Natural Ways to Lower Blood Pressure

In addition to eating a healthy diet, regular exercise, reducing stress, and not smoking will help lower your blood pressure. You might also find losing pounds will help, a loss of just 10 pounds could reduce your blood pressure. Limit your alcohol intake as well. While small amounts of alcohol have been shown to reduce blood pressure, more than one drink a day for women and two for men could spell trouble. Caffeine intake should also be kept in check. Lastly, monitor your blood pressure regularly to be sure yours is under control. Work with your physician to come up with a plan to get or keep your blood pressure in the normal range.


Your thoughts…

What soy products do you eat or are interested in trying but haven’t?



Comments


i LOVE soy milk w/ all the flavors BUT i found out i am allergic to it!!  couldn't figure out why my lips were red and swollen.  it was the soy.  plus now no matter what i eat - mainly acidic foods - instead of itching :), it shows up on my lips.  quite annoying.  soy and i just don't get along.  didn't know it helped BP.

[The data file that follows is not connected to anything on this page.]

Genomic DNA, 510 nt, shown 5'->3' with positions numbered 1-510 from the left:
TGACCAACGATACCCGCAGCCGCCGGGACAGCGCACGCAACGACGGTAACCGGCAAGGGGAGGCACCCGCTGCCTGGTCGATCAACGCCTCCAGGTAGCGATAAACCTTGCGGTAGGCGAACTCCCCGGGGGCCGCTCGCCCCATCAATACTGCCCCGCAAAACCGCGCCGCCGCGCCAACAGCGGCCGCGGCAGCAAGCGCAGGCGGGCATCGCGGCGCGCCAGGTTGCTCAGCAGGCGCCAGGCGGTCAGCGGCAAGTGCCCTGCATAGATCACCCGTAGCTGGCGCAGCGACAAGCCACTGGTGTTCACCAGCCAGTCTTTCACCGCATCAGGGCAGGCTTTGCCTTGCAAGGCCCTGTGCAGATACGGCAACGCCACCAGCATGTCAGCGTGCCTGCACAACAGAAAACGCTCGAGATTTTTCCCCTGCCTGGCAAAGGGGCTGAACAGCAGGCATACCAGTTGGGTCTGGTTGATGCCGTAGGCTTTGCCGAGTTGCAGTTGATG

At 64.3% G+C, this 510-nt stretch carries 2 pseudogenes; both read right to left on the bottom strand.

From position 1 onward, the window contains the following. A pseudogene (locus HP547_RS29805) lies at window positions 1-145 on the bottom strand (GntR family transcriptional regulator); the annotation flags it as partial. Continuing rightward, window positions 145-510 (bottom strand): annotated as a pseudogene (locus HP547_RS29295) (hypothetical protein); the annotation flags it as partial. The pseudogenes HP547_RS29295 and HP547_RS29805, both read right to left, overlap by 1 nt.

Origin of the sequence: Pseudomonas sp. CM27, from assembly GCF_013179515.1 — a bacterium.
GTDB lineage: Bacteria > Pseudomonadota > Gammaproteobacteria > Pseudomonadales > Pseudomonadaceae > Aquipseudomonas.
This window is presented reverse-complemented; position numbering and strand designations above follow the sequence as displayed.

Soy Isoflavone lowers BP.   I have been thinking of incorporating more tofu into my diet.   Looks like a glass of soy milk a day should also do the trick.



I want to offer a word of caution regarding blanket praise for foods made from soy.  Tofu is great.  Other soy foods should be consumed sparingly.  Two months ago, after the Nagatoro fire festival, a friend's mother showed me how she makes miso every year to serve with breakfast and dinner for her family, and I learned something about Japan's traditional foods: to this day they are preserved with excessive amounts of sodium.  1Tbsp of soy sauce contains almost 40% of your daily sodium intake.  1 bowl of miso soup contains almost 50%.  Back in the U.S. I remember having both at the same meal when going to Japanese restaurants.  Each of these food items is great, but after checking the nutrition info, I now spread them out as additions to different meals throughout the week.  For those of you living where such a thing is abundant, also try low-sodium soy sauce on your tofu or with your sushi, but use it sparingly too, as 1Tbsp is still 25% of your suggested sodium intake for the day.

I've talked to my students about this.  They didn't know that every food in the cafeteria exceeds the recommended sodium amount, containing 300% or more.  One said he didn't know soy sauce was even an ingredient in the egg-topped rice dishes.



@ bioluminescent - thank you for educating others w/ regard to sodium content in food!  i stopped using soy sauce years ago and later hoisin sauce along w/ many other sauces/foods!  my salt shaker has mold on it.  :)  there are so many other ways to season food.